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Tuesday, January 30, 2018

My hummingbird adventure

Banding the bird I later held

I felt her rapid heartbeat but I couldn't feel her weight. Her brilliance captivated me as she paused in my hand for a few seconds before flying away. I was completely smitten.

Kelly Bryan had just banded the 4-gram bird with a tiny numbered band. The silver jewelry around her leg will permit future banders and birders to identify her and track her behavior.

Each little ring is a band
The 50-degree morning, cold for the Texas Rio Grande Valley, didn't stop a couple dozen avid admirers from appreciating the beauty of the hummingbirds that were banded. While we watched, Kelly captured several buff-bellied and ruby-throated females and one ruby-throated male.

After he had secured the band, he conducted several measurements before giving the bird a much-appreciated drink. The hummingbirds needed the energy to fly away afterward. Several of us willingly volunteered to hold the birds in our hands until they oriented themselves and flew back to freedom. Kelly treated the birds with loving care, keeping them as short a time as possible.

As we watched, Kelly regaled us with stories of his 50-year banding experience. The thrill of recapturing and following some of the same birds keeps him coming back year after year. In some instances, he has found the bird in multiple locations across the country. This week he has banded hummingbirds at Estero Llano Grande State Park in Weslaco, as well as a private home and the Hugh Ramsey Nature Center in Harlingen.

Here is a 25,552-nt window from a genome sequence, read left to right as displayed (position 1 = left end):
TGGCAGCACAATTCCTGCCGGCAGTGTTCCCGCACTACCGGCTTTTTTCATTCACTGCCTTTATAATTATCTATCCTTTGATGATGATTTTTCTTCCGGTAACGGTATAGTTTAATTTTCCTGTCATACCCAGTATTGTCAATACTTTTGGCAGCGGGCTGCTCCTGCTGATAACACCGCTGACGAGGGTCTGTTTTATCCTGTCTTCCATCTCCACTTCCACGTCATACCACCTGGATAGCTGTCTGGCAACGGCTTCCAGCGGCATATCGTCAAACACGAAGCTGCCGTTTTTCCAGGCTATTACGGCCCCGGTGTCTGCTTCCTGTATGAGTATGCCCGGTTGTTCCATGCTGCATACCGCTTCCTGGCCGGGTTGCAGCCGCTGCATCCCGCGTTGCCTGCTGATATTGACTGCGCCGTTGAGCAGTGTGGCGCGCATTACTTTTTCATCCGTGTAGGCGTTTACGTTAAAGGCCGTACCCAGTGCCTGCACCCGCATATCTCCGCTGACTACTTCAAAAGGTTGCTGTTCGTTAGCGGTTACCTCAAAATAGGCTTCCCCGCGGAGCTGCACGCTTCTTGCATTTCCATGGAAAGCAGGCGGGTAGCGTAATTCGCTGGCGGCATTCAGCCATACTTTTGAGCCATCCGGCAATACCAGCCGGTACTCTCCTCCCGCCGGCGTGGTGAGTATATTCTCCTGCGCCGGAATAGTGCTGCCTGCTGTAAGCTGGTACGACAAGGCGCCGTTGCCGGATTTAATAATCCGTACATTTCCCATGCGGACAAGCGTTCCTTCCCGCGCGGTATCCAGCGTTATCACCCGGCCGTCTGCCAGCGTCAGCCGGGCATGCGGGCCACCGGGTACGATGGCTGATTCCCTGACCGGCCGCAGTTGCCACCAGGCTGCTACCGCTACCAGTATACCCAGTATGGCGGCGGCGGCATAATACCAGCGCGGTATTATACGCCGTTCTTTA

The data from each banding is stored in an international database giving scientists, researchers and birders information on the habits, migration and lifespans of the birds.

It's now hours later and the enchantment has not lessened. It's a life experience to hold such a tiny, beautiful creature in the palm of your hand. Do you think I should ever wash my hand again?
She gets her jewelry

A male ruby-throated hummingbird

Sunday, October 1, 2017

Twin Cities - Twin Churches

The Basilica of St Mary Minneapolis

The Twin Cities can boast two magnificent churches that attract the faithful and tourists. They are both Roman Catholic and architectural marvels. Both are located on hills and stand tall in their respective cities.

In 1680, Father Louis Hennepin, a missionary, started the first Catholic settlement in Minneapolis. From a tiny shed church, the parish and buildings grew as immigrants came in droves to Minneapolis.

A basilica is an honorary title designated by the pope. The Basilica of St. Mary in Minneapolis became the first basilica in the United States. The church opened in 1914. Today it is on the National Register of Historic Places.

Altar in basilica
The basilica ceiling
The basilica covers an entire block and is the dream child of Archbishop John Ireland. At the beginning of the 20th century, he commissioned the building of a church in the Neoclassical/Baroque architectural style. The walls are built of white Vermont granite. The main entrance is a colonnaded portico with two 116-foot spires on each side. The grand dome measures 40 square feet at the base and rising 138 feet above the floor. In total, it stands 200 feet high.

It serves as the venue for area events including the annual Basilica Block Party weekend music festival.
Cathedral of St Paul

A cathedral is the home church of a bishop. The present Cathedral of St Paul is the fourth church building in a diocese dating back to 1841 and was completed in the early 20th century. The outside walls are built of granite from St. Cloud, MN. The church seats 3,000 and includes a Shrine of Nations with six individual shrines honoring the patron saints of the city's immigrants. In addition, the church encompasses four side chapels.